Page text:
Police arrested one of four people who walked through a Cincinnati neighborhood while openly carrying AR-15 rifles and repeatedly using racial slurs and profanity.
One of two men in the group, which included two women, filmed their open carry rally in the East Price Hill neighborhood, where they walked past District 3 police headquarters and marveled that they were exercising their constitutional rights.
“Broad day, you see this? Walking down the street with a AR-15,” says the man filming the demonstration, who police later identified as Jesse Deboard.
“Like you said, it’s your right to do that, it makes no sense to me I mean, unless you just want attention and us to stop you and ask you,” an officer says on camera. “I just don’t understand it, that’s all. I’ve seen enough of these YouTube videos where everybody just tries to get the cop to stop them.”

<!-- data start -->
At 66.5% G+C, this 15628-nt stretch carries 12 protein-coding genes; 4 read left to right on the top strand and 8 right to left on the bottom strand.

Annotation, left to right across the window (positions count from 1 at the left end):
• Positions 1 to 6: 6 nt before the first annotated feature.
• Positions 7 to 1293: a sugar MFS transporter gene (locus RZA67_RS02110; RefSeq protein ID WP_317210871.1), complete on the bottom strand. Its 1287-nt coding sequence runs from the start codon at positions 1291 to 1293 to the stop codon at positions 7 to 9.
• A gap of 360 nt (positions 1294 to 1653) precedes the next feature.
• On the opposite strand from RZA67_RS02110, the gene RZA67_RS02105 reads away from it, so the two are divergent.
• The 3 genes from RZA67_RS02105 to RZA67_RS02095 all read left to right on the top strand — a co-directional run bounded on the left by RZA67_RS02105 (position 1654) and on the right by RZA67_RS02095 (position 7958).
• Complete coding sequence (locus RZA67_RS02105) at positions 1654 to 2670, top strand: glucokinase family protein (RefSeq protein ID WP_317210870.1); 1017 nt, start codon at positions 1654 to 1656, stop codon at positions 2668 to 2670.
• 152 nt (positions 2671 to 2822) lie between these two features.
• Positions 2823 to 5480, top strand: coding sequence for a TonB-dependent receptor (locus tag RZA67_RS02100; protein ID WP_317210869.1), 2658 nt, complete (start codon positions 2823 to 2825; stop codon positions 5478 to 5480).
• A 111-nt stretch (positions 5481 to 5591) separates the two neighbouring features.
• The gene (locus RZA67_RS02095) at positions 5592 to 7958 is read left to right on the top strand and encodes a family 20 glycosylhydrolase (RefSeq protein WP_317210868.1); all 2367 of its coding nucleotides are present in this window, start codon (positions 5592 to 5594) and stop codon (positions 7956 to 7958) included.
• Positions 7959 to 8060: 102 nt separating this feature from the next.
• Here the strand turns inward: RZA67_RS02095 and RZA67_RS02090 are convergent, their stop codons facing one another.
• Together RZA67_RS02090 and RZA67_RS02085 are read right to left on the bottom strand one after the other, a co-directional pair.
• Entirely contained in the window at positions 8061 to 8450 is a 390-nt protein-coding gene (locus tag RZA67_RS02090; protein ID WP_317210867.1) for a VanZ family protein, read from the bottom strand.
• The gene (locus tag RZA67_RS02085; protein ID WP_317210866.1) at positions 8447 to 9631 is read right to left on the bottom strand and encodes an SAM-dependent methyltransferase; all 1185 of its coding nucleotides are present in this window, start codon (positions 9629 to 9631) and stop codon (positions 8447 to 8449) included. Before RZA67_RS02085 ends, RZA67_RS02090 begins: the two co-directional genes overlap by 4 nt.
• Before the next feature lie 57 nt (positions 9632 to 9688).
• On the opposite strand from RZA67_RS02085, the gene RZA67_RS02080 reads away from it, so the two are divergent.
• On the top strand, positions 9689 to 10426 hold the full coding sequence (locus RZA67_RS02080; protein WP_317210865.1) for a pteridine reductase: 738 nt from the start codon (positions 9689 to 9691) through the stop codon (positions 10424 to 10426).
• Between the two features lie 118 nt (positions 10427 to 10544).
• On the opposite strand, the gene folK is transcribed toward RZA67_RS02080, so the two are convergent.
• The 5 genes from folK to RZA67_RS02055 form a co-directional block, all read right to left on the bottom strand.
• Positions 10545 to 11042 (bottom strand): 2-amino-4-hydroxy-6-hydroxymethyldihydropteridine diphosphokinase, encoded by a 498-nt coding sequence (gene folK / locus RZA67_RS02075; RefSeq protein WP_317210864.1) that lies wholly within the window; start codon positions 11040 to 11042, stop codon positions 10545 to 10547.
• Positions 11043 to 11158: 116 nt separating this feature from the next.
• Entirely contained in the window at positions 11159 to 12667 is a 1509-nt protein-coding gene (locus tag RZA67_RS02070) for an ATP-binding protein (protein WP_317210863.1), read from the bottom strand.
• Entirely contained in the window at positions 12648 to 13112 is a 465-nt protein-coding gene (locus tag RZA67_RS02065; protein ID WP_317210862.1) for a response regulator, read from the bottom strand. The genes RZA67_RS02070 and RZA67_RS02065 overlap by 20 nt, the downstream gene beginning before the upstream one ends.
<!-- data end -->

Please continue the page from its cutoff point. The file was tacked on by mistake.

The group then brags about openly carrying assault weapons on city streets.
“Open carry in the state of Ohio, the cops can’t do nothing,” one of them men says on camera.
Deboard can be heard asking if unidentified Facebook friends “still want that drama, though.”
“This is going on YouTube, n*gga, world star,” Deboard says to a passing group of black men.
Police conducted a further investigation after the video was posted online, and the 23-year-old Deboard was arrested and charged with menacing by stalking and violation of a protection order.
He remains jailed on $25,000 bond, and an April 16 Facebook post apparently announced his intention to buy the weapons seen in the video.
“Bouta go cop 2 ar-15s brand new in the box with front grips rail mounts extra clips and a thousand rounds of 556 shells not ta mention 2 Canon t3i cameras && 2 crotch rockets & thats just starting our morning! #Realmfsdorealthings,” posted Deboard, an aspiring rapper who uses the name “Lil Krayzie.”
Warrants were also issued for Chris Masters and Christina Tharp, and the fourth person in the group was identified as Stephanie Coverman.
The full video shows a near-compulsive use of the N-word by Deboard, who frequently tags social media posts to indicate his support for Second Amendment rights, but police don’t believe the group is associated with any gangs or white supremacist groups.
Watch this video report posted online by WKRC-TV: